blind left eye

Discussion in 'Emergencies / Diseases / Injuries and Cures' started by erinm, May 20, 2010.

  1. erinm

    erinm Posting For A change

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    Feb 24, 2007
    Central Massachusetts
    Hi can anyone tell me what would cause a chickens eye to go grey and the chicken blind. She is okay in every way just the eye... I use drops on her to control the inflammation and ward off infection. Thanks
     

  2. bethandjoeync

    bethandjoeync Songster

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    we have a girl that is blind in one eye and particially blind in the other. we gave her a separate area in the coop all to herself, and once she learned where the water and food and perch was, she was fine, and happy. I don't know what caused it, but I think in our case it was progressive. she is almost a year old now, and has been this way for a few months now. I hope you find and answer to you question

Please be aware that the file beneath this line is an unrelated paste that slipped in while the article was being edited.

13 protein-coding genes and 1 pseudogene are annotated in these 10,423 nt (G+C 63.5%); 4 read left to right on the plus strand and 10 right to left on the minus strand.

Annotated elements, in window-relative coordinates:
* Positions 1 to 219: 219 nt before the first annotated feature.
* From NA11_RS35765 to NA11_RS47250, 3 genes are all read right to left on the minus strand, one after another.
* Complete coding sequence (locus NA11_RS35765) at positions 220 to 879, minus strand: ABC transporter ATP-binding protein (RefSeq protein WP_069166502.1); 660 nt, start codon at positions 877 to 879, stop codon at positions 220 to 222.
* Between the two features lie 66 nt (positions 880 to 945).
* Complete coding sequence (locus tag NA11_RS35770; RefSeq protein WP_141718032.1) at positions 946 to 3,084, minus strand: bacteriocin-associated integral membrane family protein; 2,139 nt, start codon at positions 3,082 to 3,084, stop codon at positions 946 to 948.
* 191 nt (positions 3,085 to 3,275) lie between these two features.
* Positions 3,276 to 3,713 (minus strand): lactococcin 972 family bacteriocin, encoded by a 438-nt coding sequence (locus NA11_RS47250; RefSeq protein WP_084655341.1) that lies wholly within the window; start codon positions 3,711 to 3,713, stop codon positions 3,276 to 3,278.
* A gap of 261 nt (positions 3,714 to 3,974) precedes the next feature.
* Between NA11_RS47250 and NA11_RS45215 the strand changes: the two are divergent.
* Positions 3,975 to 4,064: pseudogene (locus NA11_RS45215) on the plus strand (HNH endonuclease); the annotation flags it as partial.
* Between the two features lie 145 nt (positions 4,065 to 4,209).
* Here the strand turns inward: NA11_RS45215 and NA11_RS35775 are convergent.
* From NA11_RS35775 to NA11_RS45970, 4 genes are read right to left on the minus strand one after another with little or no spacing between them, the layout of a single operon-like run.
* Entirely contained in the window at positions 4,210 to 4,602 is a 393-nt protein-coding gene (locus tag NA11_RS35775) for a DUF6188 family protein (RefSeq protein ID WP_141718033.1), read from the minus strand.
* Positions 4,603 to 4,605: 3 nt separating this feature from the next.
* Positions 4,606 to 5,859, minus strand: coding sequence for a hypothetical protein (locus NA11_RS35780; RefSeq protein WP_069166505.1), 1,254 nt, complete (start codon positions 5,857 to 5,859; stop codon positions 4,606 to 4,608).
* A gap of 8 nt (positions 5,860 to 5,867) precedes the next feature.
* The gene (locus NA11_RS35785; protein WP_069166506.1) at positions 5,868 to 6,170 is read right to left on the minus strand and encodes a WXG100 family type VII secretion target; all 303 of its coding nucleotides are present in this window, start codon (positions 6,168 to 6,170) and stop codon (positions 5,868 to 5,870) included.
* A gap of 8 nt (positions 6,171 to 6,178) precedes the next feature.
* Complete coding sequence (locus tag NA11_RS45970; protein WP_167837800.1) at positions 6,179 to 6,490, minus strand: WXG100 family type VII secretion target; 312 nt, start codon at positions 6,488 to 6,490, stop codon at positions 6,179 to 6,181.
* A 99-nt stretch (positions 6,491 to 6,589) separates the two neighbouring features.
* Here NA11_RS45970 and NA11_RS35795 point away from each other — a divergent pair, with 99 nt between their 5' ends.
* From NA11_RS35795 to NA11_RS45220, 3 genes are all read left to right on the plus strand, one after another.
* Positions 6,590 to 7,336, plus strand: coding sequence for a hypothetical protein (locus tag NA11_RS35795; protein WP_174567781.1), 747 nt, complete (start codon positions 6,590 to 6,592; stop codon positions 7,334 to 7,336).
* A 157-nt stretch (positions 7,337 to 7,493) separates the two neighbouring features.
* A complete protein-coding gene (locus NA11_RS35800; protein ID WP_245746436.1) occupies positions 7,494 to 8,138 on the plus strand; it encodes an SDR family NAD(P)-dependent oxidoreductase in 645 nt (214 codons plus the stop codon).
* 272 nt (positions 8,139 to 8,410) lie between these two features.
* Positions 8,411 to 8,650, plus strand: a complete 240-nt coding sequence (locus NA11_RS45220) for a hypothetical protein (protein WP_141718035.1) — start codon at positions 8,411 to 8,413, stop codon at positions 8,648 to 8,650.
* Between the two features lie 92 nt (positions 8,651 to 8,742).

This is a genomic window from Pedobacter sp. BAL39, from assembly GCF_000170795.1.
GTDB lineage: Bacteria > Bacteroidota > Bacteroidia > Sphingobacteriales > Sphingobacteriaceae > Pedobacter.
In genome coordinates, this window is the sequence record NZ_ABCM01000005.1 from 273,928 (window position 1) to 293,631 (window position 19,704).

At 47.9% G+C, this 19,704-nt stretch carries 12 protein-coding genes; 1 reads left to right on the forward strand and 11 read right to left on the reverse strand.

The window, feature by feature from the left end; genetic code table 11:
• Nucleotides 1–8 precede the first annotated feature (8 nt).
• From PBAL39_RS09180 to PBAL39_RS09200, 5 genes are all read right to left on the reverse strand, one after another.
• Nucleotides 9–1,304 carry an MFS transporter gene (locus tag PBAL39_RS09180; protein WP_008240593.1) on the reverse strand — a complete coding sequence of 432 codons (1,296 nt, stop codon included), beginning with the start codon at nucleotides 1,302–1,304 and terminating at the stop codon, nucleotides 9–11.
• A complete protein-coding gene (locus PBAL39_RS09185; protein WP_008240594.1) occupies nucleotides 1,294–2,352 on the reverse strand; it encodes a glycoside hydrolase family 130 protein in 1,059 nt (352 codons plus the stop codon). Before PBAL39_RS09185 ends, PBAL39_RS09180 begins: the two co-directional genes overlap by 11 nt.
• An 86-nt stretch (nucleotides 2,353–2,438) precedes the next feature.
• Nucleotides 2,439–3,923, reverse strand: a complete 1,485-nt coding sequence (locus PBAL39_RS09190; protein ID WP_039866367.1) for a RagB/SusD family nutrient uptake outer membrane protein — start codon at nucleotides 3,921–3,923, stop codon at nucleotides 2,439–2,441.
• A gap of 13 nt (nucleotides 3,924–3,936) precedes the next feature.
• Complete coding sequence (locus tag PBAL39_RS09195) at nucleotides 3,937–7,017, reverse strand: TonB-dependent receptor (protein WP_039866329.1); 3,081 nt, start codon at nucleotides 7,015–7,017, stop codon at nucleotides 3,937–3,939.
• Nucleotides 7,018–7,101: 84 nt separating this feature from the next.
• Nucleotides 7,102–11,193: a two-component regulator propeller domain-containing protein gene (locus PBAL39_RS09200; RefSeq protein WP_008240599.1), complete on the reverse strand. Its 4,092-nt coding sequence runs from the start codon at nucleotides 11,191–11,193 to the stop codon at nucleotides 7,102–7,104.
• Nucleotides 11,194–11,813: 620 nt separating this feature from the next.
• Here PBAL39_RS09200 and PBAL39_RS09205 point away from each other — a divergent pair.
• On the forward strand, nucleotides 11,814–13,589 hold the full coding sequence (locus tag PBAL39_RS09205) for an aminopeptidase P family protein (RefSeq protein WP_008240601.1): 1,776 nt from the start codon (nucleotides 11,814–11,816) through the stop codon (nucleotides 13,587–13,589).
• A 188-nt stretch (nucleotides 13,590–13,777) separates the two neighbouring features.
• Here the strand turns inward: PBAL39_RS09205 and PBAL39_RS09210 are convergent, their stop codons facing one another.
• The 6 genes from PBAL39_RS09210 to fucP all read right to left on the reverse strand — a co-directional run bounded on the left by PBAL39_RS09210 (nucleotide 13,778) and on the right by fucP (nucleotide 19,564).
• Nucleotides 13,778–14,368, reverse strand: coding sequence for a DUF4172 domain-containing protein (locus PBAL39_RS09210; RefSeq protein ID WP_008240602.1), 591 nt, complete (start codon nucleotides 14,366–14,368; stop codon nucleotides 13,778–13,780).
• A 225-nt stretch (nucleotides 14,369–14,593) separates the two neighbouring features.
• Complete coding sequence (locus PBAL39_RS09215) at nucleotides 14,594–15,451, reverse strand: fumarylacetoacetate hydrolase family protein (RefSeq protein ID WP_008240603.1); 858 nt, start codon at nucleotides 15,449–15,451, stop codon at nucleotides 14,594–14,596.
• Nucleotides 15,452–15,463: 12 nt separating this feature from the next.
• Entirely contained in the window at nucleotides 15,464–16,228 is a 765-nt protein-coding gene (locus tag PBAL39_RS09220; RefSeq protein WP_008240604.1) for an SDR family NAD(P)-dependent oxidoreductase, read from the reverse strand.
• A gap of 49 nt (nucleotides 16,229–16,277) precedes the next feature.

3. CallyB57

    CallyB57 Songster